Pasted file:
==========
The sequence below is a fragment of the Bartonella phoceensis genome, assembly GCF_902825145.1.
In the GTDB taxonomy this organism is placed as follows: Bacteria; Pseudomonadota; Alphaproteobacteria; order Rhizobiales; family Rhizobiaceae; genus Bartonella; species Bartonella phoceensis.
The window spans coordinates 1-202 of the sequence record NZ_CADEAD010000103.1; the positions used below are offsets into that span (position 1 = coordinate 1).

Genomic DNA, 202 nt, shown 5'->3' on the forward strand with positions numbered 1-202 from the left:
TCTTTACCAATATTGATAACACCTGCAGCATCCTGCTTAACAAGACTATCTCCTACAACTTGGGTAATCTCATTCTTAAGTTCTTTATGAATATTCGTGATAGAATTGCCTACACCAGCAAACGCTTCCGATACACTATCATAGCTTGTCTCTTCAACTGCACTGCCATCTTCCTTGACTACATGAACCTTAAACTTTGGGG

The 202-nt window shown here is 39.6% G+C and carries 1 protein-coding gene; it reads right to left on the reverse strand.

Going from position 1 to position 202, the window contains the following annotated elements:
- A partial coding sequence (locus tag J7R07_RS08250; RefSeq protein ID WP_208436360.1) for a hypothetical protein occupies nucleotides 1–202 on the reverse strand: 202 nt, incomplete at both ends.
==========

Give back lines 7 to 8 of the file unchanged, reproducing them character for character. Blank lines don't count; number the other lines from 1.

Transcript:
Going from position 1 to position 202, the window contains the following annotated elements:
- A partial coding sequence (locus tag J7R07_RS08250; RefSeq protein ID WP_208436360.1) for a hypothetical protein occupies nucleotides 1–202 on the reverse strand: 202 nt, incomplete at both ends.